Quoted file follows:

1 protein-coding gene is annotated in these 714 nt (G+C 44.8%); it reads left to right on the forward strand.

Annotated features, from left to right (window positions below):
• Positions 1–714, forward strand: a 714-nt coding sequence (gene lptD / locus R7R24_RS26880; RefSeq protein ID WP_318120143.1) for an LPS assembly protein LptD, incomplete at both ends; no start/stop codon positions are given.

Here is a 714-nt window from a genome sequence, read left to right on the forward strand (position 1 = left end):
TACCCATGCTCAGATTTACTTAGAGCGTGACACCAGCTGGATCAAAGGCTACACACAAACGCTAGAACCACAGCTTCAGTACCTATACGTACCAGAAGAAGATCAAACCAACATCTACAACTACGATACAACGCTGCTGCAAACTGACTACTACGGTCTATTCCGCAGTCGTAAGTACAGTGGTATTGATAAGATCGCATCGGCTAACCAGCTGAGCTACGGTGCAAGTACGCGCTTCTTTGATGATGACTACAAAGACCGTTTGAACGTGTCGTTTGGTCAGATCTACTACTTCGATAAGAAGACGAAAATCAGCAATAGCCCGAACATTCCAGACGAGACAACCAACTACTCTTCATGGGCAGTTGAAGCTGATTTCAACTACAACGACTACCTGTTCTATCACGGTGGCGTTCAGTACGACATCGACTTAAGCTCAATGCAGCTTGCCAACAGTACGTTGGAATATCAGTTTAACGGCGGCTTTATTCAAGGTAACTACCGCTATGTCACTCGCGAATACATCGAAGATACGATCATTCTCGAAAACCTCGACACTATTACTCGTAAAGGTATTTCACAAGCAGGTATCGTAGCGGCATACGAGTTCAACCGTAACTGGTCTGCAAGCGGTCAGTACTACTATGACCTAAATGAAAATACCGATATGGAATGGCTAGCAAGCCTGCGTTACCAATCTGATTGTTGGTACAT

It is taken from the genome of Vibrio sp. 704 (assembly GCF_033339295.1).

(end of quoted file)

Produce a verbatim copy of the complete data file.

1 protein-coding gene is annotated in these 714 nt (G+C 44.8%); it reads left to right on the forward strand.

Annotated features, from left to right (window positions below):
• Positions 1–714, forward strand: a 714-nt coding sequence (gene lptD / locus R7R24_RS26880; RefSeq protein ID WP_318120143.1) for an LPS assembly protein LptD, incomplete at both ends; no start/stop codon positions are given.

Here is a 714-nt window from a genome sequence, read left to right on the forward strand (position 1 = left end):
TACCCATGCTCAGATTTACTTAGAGCGTGACACCAGCTGGATCAAAGGCTACACACAAACGCTAGAACCACAGCTTCAGTACCTATACGTACCAGAAGAAGATCAAACCAACATCTACAACTACGATACAACGCTGCTGCAAACTGACTACTACGGTCTATTCCGCAGTCGTAAGTACAGTGGTATTGATAAGATCGCATCGGCTAACCAGCTGAGCTACGGTGCAAGTACGCGCTTCTTTGATGATGACTACAAAGACCGTTTGAACGTGTCGTTTGGTCAGATCTACTACTTCGATAAGAAGACGAAAATCAGCAATAGCCCGAACATTCCAGACGAGACAACCAACTACTCTTCATGGGCAGTTGAAGCTGATTTCAACTACAACGACTACCTGTTCTATCACGGTGGCGTTCAGTACGACATCGACTTAAGCTCAATGCAGCTTGCCAACAGTACGTTGGAATATCAGTTTAACGGCGGCTTTATTCAAGGTAACTACCGCTATGTCACTCGCGAATACATCGAAGATACGATCATTCTCGAAAACCTCGACACTATTACTCGTAAAGGTATTTCACAAGCAGGTATCGTAGCGGCATACGAGTTCAACCGTAACTGGTCTGCAAGCGGTCAGTACTACTATGACCTAAATGAAAATACCGATATGGAATGGCTAGCAAGCCTGCGTTACCAATCTGATTGTTGGTACAT

It is taken from the genome of Vibrio sp. 704 (assembly GCF_033339295.1).